This article discusses a study that analyzes the impact that Antarctic ice melt will have on the planet.
The collective work, published in this week’s special edition of the journal Nature, assembles a half-dozen papers written by the world’s top experts on Antarctica. It serves as a major update to our understanding of how human activity affects the Earth’s largest store of ice — and what it would take to prevent a worst-case scenario.
Antarctica’s glaciers are massive enough to flood every coastal city on Earth. So it’s no exaggeration to say that what happens in Antarctica over the next few decades will determine the fate of not just Miami and Mumbai, but also the course of human history. If we’re lucky and quickly start cutting emissions, Antarctica’s glaciers might mostly remain in place. The alternative is unthinkable.
This second article also discusses the same study – Antarctica is melting faster than anyone thought, and we’re not ready for the sea level rise that’s coming.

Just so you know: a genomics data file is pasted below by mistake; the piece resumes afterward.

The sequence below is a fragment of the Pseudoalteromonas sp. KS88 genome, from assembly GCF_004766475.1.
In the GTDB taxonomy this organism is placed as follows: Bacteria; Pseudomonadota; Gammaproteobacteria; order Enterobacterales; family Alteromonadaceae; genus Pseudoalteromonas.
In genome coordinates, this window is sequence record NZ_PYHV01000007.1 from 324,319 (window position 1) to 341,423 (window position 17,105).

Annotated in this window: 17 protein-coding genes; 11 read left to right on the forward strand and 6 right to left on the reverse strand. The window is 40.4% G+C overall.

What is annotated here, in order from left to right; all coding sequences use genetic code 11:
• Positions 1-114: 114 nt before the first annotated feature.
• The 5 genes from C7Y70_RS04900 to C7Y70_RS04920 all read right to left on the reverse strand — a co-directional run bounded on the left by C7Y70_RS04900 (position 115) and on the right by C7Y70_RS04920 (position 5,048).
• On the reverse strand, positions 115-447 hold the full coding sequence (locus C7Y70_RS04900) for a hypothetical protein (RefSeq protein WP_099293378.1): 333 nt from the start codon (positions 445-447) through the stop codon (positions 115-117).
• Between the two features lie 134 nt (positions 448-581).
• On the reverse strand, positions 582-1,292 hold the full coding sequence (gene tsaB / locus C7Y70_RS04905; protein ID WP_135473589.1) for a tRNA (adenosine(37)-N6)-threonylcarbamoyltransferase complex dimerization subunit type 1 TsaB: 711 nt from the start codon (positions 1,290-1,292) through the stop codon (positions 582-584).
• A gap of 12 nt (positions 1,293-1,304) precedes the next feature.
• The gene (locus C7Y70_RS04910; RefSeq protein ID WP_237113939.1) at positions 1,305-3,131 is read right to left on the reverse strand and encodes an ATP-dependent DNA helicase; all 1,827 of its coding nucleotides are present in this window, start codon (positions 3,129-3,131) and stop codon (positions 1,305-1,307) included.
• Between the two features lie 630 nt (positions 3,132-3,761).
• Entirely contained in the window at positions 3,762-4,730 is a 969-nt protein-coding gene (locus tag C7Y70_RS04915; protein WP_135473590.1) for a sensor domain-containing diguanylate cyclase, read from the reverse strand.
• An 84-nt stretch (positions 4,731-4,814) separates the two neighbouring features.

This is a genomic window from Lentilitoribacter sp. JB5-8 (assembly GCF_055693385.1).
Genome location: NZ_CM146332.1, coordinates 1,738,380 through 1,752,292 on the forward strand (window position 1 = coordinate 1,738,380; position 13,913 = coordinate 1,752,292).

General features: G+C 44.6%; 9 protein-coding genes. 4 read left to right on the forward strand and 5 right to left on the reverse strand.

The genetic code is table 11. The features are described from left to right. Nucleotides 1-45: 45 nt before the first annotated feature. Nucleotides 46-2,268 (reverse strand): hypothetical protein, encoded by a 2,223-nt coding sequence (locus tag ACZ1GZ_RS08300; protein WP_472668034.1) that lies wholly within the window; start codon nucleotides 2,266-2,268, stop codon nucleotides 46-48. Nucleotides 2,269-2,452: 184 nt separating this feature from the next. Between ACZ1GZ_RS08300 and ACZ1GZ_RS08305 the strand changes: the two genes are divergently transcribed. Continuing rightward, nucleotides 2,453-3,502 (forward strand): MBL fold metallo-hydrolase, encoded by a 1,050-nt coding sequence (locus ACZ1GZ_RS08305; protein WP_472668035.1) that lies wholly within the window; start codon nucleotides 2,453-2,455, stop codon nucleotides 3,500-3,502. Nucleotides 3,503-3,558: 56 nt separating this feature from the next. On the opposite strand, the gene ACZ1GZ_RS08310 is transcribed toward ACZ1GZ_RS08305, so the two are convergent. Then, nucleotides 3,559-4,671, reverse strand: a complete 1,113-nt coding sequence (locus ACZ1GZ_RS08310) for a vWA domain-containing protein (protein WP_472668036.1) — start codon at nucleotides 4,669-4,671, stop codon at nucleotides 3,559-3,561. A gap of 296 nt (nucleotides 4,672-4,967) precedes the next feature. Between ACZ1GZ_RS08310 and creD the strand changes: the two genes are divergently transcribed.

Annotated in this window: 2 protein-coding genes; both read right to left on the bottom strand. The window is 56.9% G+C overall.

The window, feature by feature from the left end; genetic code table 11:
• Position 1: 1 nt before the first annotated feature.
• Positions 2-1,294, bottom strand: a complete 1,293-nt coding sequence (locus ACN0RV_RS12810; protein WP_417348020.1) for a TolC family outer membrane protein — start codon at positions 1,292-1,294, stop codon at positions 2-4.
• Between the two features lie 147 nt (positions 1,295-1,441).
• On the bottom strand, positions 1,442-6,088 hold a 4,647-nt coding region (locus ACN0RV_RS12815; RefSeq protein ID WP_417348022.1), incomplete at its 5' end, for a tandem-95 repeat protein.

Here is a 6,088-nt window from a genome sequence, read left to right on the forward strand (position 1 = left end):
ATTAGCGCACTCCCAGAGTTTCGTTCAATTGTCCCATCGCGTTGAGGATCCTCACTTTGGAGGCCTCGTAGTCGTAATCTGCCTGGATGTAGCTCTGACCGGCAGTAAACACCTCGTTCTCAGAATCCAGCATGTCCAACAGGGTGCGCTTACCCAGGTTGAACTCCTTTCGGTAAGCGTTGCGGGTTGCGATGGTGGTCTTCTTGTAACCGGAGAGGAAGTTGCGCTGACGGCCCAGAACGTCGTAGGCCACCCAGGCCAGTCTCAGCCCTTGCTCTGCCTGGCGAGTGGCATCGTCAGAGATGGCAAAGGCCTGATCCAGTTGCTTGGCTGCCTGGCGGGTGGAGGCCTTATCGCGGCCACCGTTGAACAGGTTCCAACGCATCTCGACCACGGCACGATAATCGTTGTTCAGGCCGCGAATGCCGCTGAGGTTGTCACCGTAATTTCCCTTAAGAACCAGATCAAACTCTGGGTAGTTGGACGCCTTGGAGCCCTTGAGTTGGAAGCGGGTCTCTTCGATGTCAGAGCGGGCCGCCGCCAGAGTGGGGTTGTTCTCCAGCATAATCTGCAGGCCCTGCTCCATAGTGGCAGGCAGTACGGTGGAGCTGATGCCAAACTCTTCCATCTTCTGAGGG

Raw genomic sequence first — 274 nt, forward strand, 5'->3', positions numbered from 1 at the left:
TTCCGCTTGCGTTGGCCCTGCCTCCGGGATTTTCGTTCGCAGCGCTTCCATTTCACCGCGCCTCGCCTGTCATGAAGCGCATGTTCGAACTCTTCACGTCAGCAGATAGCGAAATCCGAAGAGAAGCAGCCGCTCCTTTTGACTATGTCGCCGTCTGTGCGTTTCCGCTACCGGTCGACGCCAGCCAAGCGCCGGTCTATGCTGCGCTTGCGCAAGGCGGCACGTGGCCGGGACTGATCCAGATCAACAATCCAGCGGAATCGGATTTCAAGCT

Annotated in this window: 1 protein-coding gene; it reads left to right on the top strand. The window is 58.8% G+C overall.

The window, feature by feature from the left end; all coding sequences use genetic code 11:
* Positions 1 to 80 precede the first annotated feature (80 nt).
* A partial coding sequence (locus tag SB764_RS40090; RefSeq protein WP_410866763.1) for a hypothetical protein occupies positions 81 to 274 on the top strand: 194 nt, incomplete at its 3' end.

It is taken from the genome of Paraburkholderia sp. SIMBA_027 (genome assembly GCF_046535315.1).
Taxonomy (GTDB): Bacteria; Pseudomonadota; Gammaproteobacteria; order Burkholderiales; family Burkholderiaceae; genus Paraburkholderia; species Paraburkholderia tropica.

- Ice melting rates in Antarctica tripled between 2012 and 2017, according to a study published in the journal Nature.
- The biggest increase has been ice melt in West Antarctica, where glaciers and ice sheets are vulnerable to warmer ocean temperatures.
- Experts think that if we don’t get climate change under control quickly, ice sheets in West Antarctica could collapse, leading to rapid sea level rise around the globe.
Last, Carbon Brief has a more detailed report.